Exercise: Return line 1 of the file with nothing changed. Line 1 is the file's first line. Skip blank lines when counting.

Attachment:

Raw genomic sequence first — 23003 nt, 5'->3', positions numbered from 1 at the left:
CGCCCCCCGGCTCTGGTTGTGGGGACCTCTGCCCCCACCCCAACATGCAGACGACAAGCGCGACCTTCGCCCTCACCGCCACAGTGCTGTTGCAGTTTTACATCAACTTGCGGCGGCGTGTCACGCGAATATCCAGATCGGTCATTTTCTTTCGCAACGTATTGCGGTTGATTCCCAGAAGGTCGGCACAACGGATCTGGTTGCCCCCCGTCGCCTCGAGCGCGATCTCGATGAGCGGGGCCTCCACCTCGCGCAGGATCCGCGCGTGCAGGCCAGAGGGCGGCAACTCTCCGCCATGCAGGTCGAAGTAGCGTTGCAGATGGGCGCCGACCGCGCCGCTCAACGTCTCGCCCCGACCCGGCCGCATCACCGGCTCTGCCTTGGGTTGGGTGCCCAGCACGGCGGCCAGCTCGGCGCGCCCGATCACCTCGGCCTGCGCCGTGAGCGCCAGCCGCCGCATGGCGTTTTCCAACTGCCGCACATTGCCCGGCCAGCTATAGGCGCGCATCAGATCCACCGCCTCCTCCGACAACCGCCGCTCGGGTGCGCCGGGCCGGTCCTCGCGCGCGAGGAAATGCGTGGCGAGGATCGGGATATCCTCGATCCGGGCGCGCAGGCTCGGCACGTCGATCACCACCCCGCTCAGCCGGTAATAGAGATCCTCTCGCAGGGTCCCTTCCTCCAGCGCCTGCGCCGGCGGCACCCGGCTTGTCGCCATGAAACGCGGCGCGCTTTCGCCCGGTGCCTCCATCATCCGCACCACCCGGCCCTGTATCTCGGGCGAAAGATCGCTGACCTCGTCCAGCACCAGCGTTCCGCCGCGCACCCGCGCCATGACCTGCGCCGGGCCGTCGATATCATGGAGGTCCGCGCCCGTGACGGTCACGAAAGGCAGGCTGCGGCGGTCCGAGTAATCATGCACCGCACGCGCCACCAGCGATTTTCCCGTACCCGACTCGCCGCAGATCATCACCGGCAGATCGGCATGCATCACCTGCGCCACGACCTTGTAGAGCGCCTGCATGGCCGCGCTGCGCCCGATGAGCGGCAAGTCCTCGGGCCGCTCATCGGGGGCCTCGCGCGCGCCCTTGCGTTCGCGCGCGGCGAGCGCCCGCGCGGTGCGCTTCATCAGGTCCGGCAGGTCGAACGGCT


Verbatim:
Raw genomic sequence first — 23003 nt, 5'->3', positions numbered from 1 at the left: